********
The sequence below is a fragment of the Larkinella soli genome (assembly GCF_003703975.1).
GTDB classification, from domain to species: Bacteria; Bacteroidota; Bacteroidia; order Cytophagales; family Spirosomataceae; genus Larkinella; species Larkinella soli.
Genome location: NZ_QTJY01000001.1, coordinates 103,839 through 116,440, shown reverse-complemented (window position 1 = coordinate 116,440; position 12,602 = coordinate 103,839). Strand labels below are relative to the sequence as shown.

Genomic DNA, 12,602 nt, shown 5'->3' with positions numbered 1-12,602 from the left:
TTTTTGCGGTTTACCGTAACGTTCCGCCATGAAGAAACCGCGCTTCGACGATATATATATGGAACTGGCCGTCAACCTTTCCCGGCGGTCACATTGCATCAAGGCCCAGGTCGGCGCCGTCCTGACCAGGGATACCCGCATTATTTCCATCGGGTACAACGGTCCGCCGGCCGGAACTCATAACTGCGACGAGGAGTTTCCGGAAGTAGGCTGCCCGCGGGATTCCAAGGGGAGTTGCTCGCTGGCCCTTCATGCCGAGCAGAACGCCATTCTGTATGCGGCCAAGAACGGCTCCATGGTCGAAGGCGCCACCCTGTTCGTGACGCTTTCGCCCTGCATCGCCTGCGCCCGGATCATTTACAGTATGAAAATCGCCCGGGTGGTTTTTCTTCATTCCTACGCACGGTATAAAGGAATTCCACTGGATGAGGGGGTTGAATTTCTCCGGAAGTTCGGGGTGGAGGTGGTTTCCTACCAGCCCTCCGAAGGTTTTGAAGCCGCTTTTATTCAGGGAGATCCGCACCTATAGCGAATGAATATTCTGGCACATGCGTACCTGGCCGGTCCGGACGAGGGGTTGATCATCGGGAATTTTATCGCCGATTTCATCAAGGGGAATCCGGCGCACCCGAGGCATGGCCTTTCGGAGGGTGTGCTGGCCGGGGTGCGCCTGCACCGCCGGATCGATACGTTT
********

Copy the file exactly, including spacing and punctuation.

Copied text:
The sequence below is a fragment of the Larkinella soli genome (assembly GCF_003703975.1).
GTDB classification, from domain to species: Bacteria; Bacteroidota; Bacteroidia; order Cytophagales; family Spirosomataceae; genus Larkinella; species Larkinella soli.
Genome location: NZ_QTJY01000001.1, coordinates 103,839 through 116,440, shown reverse-complemented (window position 1 = coordinate 116,440; position 12,602 = coordinate 103,839). Strand labels below are relative to the sequence as shown.

Genomic DNA, 12,602 nt, shown 5'->3' with positions numbered 1-12,602 from the left:
TTTTTGCGGTTTACCGTAACGTTCCGCCATGAAGAAACCGCGCTTCGACGATATATATATGGAACTGGCCGTCAACCTTTCCCGGCGGTCACATTGCATCAAGGCCCAGGTCGGCGCCGTCCTGACCAGGGATACCCGCATTATTTCCATCGGGTACAACGGTCCGCCGGCCGGAACTCATAACTGCGACGAGGAGTTTCCGGAAGTAGGCTGCCCGCGGGATTCCAAGGGGAGTTGCTCGCTGGCCCTTCATGCCGAGCAGAACGCCATTCTGTATGCGGCCAAGAACGGCTCCATGGTCGAAGGCGCCACCCTGTTCGTGACGCTTTCGCCCTGCATCGCCTGCGCCCGGATCATTTACAGTATGAAAATCGCCCGGGTGGTTTTTCTTCATTCCTACGCACGGTATAAAGGAATTCCACTGGATGAGGGGGTTGAATTTCTCCGGAAGTTCGGGGTGGAGGTGGTTTCCTACCAGCCCTCCGAAGGTTTTGAAGCCGCTTTTATTCAGGGAGATCCGCACCTATAGCGAATGAATATTCTGGCACATGCGTACCTGGCCGGTCCGGACGAGGGGTTGATCATCGGGAATTTTATCGCCGATTTCATCAAGGGGAATCCGGCGCACCCGAGGCATGGCCTTTCGGAGGGTGTGCTGGCCGGGGTGCGCCTGCACCGCCGGATCGATACGTTT